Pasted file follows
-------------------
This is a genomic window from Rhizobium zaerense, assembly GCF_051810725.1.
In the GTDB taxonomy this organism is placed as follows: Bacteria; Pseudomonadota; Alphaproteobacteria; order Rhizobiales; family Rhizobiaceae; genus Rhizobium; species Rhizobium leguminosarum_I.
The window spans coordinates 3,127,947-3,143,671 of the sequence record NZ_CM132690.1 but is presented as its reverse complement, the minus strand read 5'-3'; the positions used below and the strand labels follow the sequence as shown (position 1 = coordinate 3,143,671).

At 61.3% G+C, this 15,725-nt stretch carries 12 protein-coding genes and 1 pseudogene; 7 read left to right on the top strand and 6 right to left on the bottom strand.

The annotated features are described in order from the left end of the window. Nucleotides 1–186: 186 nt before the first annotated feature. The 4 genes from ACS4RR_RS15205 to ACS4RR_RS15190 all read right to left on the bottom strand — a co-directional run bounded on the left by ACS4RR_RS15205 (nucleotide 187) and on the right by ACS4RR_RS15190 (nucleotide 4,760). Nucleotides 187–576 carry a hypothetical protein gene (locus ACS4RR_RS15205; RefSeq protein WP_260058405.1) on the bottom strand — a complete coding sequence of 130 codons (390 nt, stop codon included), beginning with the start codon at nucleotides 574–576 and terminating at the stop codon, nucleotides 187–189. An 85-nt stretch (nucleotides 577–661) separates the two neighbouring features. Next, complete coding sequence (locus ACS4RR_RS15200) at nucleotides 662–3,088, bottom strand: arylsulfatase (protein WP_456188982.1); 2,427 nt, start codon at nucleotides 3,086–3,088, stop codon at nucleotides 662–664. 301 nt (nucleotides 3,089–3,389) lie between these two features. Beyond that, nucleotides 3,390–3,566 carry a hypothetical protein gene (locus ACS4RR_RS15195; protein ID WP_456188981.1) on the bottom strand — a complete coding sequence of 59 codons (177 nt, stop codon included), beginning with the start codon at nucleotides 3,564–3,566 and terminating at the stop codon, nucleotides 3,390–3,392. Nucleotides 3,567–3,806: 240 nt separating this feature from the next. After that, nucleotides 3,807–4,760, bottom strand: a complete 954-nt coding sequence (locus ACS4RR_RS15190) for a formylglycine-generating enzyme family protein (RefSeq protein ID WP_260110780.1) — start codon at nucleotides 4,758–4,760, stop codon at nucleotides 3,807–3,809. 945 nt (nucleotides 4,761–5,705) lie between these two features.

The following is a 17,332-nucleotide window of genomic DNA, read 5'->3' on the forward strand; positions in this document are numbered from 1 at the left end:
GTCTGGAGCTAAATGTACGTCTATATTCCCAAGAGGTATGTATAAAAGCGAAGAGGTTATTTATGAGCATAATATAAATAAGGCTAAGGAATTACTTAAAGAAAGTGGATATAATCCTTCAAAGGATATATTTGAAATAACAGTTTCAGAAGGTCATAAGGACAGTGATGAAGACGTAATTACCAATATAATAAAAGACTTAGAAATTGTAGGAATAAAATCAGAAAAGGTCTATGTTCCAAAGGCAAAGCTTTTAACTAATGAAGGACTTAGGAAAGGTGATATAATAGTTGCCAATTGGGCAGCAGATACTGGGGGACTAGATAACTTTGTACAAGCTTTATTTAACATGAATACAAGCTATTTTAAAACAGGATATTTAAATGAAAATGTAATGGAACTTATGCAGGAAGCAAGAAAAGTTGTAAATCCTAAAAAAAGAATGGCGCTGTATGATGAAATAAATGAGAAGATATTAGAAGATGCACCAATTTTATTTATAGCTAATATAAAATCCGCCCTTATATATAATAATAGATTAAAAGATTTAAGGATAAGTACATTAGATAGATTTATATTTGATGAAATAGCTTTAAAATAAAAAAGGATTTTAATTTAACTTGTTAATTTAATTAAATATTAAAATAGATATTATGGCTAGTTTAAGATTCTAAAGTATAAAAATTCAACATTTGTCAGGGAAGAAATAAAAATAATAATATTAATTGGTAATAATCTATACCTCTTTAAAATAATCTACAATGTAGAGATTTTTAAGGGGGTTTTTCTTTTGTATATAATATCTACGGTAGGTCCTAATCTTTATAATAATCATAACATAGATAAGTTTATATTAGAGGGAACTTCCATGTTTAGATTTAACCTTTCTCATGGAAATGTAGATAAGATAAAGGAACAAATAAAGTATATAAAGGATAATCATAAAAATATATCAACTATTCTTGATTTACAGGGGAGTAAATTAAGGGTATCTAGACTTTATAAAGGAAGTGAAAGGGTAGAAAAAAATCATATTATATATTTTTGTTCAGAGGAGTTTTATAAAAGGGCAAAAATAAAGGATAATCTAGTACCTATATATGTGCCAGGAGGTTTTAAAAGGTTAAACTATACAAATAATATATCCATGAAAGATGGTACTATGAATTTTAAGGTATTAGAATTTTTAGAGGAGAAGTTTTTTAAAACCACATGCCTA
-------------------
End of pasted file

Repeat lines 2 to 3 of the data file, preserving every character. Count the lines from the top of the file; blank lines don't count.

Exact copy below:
In the GTDB taxonomy this organism is placed as follows: Bacteria; Pseudomonadota; Alphaproteobacteria; order Rhizobiales; family Rhizobiaceae; genus Rhizobium; species Rhizobium leguminosarum_I.
The window spans coordinates 3,127,947-3,143,671 of the sequence record NZ_CM132690.1 but is presented as its reverse complement, the minus strand read 5'-3'; the positions used below and the strand labels follow the sequence as shown (position 1 = coordinate 3,143,671).